GLOBAL & PUBLIC FINANCE
Tax regimes are commonly seen as separate from investments and trade regimes, with no substantive linkages in between. As well, investments and free trade agreements (FTAs), whether bilateral, regional or multilateral, appear to be only marginally connected with tax matters.
Large-scale mining investments of Australia, Canada, the United Kingdom, South Korea and China, partnering with local elites, continue to destroy lives, communities and the environment in the Philippines.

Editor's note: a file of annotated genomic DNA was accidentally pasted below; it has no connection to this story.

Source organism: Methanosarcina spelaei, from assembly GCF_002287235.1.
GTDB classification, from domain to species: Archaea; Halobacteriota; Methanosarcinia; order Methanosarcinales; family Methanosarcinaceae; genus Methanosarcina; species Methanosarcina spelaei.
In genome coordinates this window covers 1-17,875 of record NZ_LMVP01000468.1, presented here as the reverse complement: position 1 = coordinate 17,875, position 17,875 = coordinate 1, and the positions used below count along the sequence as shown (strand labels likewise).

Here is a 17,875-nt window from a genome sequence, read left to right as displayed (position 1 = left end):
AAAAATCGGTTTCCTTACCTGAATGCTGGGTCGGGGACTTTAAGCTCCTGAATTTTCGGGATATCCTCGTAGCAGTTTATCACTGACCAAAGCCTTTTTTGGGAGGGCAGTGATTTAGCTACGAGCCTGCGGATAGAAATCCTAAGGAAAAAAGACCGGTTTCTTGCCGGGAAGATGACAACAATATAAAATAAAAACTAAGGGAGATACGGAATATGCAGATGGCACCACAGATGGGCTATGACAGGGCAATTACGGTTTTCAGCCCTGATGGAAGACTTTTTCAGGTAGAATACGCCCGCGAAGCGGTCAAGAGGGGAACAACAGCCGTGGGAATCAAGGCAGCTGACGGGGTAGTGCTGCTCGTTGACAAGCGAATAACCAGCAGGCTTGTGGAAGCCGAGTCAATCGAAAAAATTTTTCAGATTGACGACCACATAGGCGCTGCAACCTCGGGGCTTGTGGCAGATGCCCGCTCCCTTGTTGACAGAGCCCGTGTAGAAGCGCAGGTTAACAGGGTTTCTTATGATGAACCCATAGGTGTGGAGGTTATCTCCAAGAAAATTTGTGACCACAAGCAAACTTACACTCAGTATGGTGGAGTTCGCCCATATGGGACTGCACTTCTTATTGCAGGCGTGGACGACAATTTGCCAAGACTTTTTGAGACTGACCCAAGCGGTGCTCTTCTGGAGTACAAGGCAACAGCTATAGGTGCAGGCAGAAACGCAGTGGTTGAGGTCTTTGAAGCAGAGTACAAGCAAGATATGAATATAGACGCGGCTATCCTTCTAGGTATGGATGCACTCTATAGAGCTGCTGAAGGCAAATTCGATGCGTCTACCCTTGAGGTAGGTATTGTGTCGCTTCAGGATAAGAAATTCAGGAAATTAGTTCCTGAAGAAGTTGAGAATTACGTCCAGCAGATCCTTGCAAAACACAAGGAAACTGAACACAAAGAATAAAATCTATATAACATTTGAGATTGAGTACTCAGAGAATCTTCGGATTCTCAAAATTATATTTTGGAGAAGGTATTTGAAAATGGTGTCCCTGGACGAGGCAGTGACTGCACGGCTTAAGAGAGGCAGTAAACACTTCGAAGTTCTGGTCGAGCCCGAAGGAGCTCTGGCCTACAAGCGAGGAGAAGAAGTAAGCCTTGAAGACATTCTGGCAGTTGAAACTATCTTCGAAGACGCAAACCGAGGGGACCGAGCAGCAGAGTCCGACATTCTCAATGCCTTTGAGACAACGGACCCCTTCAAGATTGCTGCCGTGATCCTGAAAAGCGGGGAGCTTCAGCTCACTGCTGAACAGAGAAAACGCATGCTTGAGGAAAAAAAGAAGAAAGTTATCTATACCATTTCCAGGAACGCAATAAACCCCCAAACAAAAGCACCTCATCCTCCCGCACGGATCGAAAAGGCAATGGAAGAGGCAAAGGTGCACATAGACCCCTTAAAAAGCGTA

The Philippines continues to be implicated in heavy illicit financial flows (IFFs), both inbound and outbound, which have been traced largely to the enduring practice of trade mispricing or the under/over-reporting of trade transactions.
With no internationally agreed tax standards in place, tax treaties or double taxation avoidance agreements (DTAAs/DTAs) have been described as “the most important element of the international tax regime, i.e., the generally applicable rules governing income taxation of cross-border transactions” (Avi-Yonah).
Fiscal policies of governments mainly involve revenues and expenditures. JSAPMDD considers these two areas of fiscal policy important for obvious reasons – we need to examine whether governments equitably source funds and whether public spending is in keeping with people’s needs.